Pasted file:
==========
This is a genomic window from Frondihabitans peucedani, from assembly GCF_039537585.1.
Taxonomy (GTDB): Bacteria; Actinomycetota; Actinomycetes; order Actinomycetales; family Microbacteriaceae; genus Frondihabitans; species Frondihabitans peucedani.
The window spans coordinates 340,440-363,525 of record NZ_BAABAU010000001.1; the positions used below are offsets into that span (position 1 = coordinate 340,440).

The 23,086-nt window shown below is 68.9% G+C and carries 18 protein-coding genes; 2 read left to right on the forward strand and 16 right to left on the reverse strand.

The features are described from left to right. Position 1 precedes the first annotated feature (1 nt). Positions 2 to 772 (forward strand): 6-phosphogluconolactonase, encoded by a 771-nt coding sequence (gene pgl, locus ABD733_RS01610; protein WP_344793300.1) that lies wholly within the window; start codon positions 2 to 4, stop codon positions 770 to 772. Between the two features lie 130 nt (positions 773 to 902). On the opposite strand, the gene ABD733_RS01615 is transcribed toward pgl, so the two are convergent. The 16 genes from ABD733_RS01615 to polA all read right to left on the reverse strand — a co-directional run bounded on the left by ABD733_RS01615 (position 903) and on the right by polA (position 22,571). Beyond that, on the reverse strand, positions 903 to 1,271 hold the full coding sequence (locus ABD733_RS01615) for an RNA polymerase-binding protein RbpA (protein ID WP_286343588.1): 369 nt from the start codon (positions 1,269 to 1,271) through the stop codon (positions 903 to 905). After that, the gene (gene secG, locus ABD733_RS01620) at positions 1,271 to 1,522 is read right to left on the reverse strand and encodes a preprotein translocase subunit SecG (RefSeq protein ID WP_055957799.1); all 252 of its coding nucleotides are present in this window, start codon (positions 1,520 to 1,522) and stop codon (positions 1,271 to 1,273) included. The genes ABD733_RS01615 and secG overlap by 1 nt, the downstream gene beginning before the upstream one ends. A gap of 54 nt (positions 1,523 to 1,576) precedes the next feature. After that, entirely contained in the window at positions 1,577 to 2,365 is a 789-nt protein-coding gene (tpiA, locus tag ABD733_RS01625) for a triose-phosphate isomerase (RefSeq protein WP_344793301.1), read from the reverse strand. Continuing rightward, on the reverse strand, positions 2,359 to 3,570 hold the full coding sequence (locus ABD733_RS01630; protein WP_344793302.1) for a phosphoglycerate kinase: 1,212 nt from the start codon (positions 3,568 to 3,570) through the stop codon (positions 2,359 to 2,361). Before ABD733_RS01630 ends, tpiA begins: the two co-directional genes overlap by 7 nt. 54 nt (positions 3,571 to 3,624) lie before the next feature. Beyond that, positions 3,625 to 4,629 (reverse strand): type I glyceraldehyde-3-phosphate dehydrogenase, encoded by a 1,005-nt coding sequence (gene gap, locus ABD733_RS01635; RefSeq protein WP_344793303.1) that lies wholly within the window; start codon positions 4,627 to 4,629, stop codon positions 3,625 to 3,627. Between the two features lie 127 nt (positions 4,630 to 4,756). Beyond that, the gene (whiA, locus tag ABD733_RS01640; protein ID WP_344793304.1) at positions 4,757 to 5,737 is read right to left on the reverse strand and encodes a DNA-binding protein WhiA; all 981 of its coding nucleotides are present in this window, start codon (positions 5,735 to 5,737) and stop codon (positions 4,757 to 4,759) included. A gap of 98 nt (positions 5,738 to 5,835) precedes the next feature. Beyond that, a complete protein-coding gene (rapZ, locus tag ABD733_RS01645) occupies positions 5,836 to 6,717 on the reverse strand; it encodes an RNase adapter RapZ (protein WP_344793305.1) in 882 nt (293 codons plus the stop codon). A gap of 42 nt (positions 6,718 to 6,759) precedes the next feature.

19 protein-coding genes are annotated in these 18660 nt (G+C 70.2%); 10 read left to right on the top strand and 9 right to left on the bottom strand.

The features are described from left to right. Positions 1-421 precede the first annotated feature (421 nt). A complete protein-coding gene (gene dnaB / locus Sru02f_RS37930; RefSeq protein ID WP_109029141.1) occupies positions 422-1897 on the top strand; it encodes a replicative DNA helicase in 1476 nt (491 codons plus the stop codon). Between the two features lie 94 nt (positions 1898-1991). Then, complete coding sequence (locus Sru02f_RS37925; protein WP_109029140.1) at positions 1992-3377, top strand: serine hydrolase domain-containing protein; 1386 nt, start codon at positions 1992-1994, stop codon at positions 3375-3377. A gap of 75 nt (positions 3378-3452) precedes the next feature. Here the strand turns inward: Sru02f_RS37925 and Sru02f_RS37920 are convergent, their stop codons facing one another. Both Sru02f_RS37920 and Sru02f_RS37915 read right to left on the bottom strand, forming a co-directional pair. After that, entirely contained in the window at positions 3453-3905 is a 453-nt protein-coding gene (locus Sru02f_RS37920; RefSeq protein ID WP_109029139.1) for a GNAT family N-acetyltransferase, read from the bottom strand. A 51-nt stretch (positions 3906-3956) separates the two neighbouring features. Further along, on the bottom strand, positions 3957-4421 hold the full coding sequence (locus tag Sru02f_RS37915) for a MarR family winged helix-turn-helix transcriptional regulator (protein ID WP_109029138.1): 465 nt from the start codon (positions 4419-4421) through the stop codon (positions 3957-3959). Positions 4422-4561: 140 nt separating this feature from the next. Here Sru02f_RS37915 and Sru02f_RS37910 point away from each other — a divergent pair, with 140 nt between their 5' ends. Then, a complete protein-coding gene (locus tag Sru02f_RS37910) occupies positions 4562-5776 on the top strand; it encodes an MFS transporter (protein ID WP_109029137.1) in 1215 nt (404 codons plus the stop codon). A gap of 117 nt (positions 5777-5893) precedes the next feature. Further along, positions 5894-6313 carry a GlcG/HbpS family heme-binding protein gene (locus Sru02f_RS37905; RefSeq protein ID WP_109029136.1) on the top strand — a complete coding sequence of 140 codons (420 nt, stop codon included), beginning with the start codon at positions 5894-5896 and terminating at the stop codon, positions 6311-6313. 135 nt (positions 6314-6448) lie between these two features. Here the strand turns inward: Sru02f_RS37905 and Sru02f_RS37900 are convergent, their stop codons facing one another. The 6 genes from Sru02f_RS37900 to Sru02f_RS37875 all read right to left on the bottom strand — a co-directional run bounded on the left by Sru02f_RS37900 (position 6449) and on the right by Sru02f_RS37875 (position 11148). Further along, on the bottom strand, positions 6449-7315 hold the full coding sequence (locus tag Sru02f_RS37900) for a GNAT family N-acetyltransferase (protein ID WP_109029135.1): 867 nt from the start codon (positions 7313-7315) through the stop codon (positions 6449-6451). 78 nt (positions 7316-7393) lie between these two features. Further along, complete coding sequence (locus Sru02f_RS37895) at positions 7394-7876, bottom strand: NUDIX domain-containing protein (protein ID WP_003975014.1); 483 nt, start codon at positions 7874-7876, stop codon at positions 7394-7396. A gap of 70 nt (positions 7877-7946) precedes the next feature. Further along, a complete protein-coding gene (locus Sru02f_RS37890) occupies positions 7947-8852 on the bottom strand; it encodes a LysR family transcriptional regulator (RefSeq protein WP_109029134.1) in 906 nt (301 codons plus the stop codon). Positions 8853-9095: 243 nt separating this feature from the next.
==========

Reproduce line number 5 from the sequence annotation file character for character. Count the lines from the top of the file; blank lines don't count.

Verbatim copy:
The features are described from left to right. Position 1 precedes the first annotated feature (1 nt). Positions 2 to 772 (forward strand): 6-phosphogluconolactonase, encoded by a 771-nt coding sequence (gene pgl, locus ABD733_RS01610; protein WP_344793300.1) that lies wholly within the window; start codon positions 2 to 4, stop codon positions 770 to 772. Between the two features lie 130 nt (positions 773 to 902). On the opposite strand, the gene ABD733_RS01615 is transcribed toward pgl, so the two are convergent. The 16 genes from ABD733_RS01615 to polA all read right to left on the reverse strand — a co-directional run bounded on the left by ABD733_RS01615 (position 903) and on the right by polA (position 22,571). Beyond that, on the reverse strand, positions 903 to 1,271 hold the full coding sequence (locus ABD733_RS01615) for an RNA polymerase-binding protein RbpA (protein ID WP_286343588.1): 369 nt from the start codon (positions 1,269 to 1,271) through the stop codon (positions 903 to 905). After that, the gene (gene secG, locus ABD733_RS01620) at positions 1,271 to 1,522 is read right to left on the reverse strand and encodes a preprotein translocase subunit SecG (RefSeq protein ID WP_055957799.1); all 252 of its coding nucleotides are present in this window, start codon (positions 1,520 to 1,522) and stop codon (positions 1,271 to 1,273) included. The genes ABD733_RS01615 and secG overlap by 1 nt, the downstream gene beginning before the upstream one ends. A gap of 54 nt (positions 1,523 to 1,576) precedes the next feature. After that, entirely contained in the window at positions 1,577 to 2,365 is a 789-nt protein-coding gene (tpiA, locus tag ABD733_RS01625) for a triose-phosphate isomerase (RefSeq protein WP_344793301.1), read from the reverse strand. Continuing rightward, on the reverse strand, positions 2,359 to 3,570 hold the full coding sequence (locus ABD733_RS01630; protein WP_344793302.1) for a phosphoglycerate kinase: 1,212 nt from the start codon (positions 3,568 to 3,570) through the stop codon (positions 2,359 to 2,361). Before ABD733_RS01630 ends, tpiA begins: the two co-directional genes overlap by 7 nt. 54 nt (positions 3,571 to 3,624) lie before the next feature. Beyond that, positions 3,625 to 4,629 (reverse strand): type I glyceraldehyde-3-phosphate dehydrogenase, encoded by a 1,005-nt coding sequence (gene gap, locus ABD733_RS01635; RefSeq protein WP_344793303.1) that lies wholly within the window; start codon positions 4,627 to 4,629, stop codon positions 3,625 to 3,627. Between the two features lie 127 nt (positions 4,630 to 4,756). Beyond that, the gene (whiA, locus tag ABD733_RS01640; protein ID WP_344793304.1) at positions 4,757 to 5,737 is read right to left on the reverse strand and encodes a DNA-binding protein WhiA; all 981 of its coding nucleotides are present in this window, start codon (positions 5,735 to 5,737) and stop codon (positions 4,757 to 4,759) included. A gap of 98 nt (positions 5,738 to 5,835) precedes the next feature. Beyond that, a complete protein-coding gene (rapZ, locus tag ABD733_RS01645) occupies positions 5,836 to 6,717 on the reverse strand; it encodes an RNase adapter RapZ (protein WP_344793305.1) in 882 nt (293 codons plus the stop codon). A gap of 42 nt (positions 6,718 to 6,759) precedes the next feature.